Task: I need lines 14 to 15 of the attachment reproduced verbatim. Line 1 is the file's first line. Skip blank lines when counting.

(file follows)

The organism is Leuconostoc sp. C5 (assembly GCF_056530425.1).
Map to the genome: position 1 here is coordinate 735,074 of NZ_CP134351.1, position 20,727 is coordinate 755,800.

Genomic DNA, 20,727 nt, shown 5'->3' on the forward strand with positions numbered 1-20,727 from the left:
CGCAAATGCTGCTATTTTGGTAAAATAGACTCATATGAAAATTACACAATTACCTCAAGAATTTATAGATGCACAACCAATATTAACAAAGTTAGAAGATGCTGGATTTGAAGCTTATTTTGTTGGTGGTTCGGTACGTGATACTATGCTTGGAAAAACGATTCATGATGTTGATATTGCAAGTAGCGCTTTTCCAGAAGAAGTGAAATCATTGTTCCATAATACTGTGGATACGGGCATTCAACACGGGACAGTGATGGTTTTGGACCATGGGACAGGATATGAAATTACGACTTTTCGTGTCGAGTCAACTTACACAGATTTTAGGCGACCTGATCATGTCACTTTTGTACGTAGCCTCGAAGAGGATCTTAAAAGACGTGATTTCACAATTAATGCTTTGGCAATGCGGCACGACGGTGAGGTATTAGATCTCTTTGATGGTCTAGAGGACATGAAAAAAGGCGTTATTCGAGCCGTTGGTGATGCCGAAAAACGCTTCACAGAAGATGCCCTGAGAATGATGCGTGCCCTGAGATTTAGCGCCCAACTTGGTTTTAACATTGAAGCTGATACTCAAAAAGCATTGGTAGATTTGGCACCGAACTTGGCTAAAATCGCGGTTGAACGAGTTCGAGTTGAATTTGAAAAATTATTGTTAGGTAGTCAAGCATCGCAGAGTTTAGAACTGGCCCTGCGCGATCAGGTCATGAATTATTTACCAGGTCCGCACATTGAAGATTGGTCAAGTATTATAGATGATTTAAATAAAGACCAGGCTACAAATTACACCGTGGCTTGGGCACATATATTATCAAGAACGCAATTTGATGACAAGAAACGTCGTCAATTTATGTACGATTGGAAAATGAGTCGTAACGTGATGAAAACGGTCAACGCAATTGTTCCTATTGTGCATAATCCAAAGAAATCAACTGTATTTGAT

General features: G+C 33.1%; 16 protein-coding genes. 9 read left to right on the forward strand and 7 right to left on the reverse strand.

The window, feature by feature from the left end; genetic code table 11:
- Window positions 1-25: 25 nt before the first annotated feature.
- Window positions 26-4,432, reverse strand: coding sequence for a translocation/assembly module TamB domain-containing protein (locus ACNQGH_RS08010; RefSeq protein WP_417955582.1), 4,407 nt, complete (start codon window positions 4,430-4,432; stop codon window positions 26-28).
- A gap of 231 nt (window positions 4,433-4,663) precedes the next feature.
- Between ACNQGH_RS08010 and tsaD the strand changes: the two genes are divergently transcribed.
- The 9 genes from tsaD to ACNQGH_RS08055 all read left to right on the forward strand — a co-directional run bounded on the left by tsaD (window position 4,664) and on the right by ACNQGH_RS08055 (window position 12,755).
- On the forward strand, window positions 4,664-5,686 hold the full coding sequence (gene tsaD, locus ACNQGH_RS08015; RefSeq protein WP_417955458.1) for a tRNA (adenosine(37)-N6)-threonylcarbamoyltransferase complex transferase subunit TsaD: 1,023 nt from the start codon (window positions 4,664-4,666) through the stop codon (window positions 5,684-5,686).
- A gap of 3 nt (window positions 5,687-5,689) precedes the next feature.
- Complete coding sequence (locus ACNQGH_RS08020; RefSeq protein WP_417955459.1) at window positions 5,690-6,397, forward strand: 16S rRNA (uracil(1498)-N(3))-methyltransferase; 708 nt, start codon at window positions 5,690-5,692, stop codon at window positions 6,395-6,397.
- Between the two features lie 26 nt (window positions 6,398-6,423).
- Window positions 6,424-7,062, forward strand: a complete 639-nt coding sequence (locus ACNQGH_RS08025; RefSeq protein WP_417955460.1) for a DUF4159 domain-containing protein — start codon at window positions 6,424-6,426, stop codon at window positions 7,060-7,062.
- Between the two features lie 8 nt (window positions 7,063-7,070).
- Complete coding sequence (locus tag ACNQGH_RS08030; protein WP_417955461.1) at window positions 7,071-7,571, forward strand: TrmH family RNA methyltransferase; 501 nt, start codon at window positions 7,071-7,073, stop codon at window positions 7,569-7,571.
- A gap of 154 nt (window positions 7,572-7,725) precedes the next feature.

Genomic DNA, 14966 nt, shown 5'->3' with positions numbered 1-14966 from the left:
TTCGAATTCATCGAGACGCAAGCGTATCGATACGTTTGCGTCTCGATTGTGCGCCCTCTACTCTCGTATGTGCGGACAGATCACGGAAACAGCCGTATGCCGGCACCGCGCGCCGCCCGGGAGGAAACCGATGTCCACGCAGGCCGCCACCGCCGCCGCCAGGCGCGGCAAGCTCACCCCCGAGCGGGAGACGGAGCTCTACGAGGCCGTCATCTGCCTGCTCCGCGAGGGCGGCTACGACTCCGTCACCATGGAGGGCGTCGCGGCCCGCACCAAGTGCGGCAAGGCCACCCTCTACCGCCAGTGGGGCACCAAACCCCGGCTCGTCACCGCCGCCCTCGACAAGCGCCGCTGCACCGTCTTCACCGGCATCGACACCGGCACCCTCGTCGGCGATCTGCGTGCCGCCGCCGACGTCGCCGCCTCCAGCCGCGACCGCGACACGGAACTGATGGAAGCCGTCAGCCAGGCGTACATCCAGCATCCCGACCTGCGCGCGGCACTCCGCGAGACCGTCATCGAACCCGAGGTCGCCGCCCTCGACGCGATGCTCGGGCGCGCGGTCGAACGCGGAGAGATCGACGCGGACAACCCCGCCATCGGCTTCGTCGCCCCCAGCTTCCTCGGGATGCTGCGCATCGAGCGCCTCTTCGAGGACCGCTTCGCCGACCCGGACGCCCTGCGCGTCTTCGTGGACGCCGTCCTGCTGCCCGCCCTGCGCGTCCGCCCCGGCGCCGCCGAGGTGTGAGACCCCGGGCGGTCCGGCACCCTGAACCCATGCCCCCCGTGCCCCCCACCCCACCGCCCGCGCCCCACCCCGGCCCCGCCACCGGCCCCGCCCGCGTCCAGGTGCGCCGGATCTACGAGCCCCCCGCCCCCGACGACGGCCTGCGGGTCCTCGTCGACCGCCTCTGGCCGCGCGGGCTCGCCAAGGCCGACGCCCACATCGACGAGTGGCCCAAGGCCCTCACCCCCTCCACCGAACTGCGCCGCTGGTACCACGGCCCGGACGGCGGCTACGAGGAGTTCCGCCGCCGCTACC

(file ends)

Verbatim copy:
- Complete coding sequence (locus ACNQGH_RS08020; RefSeq protein WP_417955459.1) at window positions 5,690-6,397, forward strand: 16S rRNA (uracil(1498)-N(3))-methyltransferase; 708 nt, start codon at window positions 5,690-5,692, stop codon at window positions 6,395-6,397.
- Between the two features lie 26 nt (window positions 6,398-6,423).